What a week it’s been for reactions and provocation.
It began with Jamie Carragher and his reaction to being taunted by the father of a 14-year-old girl.
Carragher’s reaction was completely out of order and most people would be in agreement that spitting is one of the worst actions you can take.
What seems strange is that Carragher has played for Liverpool for more than 15 years.
For most of that time, he – alongside Steven Gerrard – was the figurehead of the team and the focus of away fans anger/banter/frustrations.
In all that time, I don’t recall him reacting that badly, even when he suffered defeats at Old Trafford.
He probably always felt that he could react with good performances on the pitch while he was a player, but now he doesn’t have that option.
Another player in the news was Mark Noble, who confronted some of his own angry supporters during their capitulation at the London Stadium against Burnley.
It really has been an horrendous move to the new ground for West Ham.
From day one, they have had trouble with poor results, poor atmosphere and now angry remonstrations from fans.
I fully understand Noble’s reaction and it’s a sad situation when players have to physically defend themselves from their own fans on the field of play.
Work must be done to stop supporters from getting to the players in the first place.
I remember a funny episode when ex-Blackpool loanee Graham Stack was confronted by fans during a loan spell in Belgium.
Two of them ran towards him and began kicking him, Stacky promptly put one on his backside and the other ran off.
I understand fans getting frustrated but players should also be able to defend themselves if they’re under threat.
On the subject of being ‘under threat’. Gary Bowyer described facing Rovers as being armed with a penknife against an army with heavy artillery.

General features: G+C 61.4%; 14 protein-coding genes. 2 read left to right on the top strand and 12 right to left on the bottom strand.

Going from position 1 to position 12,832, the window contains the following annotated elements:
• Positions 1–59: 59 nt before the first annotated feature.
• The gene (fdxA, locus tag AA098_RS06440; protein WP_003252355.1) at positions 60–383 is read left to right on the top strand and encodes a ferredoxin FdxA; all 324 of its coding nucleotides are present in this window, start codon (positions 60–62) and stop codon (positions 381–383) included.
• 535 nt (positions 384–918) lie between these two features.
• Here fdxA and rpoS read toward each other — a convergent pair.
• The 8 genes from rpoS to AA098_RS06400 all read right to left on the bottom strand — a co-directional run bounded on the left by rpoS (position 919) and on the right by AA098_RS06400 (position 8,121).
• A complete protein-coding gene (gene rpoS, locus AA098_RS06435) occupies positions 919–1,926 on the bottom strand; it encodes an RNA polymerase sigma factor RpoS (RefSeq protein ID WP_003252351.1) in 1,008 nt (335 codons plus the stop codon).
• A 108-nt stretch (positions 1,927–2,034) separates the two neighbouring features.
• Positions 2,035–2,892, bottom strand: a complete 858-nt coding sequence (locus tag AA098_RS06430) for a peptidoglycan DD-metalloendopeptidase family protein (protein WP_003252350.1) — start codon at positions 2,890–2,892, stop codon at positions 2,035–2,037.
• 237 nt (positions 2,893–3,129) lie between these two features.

I think he was being generous to describe himself as having a penknife; after all penknives cost money!
In all seriousness, it must frustrate Bowyer and the many other clubs who find themselves in similar situations.
The disparity between clubs in the same league has never appeared greater.
In the Championship, Wolves have come under fire for spending fortunes on a plethora of players, who are mostly under one agent.
It is certainly working for Wolves as they sit at the top of the Championship.
In the Premier League, every team in the top six or seven appear to have limitless funds and this has made for some exciting seasons but it also means there is a huge divide with those teams below.
The money can be viewed negatively and people will say that Wolves are buying success, just as Manchester City, Chelsea and even Blackburn Rovers – under Jack Walker – have done.
The counter argument to this is that if City, Chelsea and Rovers hadn’t spent money, then the league would only have ever been won by Manchester United, Arsenal or Liverpool because they had managed to amass the most money through their success and were paying fortunes for players.
The fresh money is evening it up in one way, but widening the gap in others.
We don’t want a league like Germany where Bayern Munich win everything because they are the one team with a huge budget or France, where PSG are streets ahead with their finances.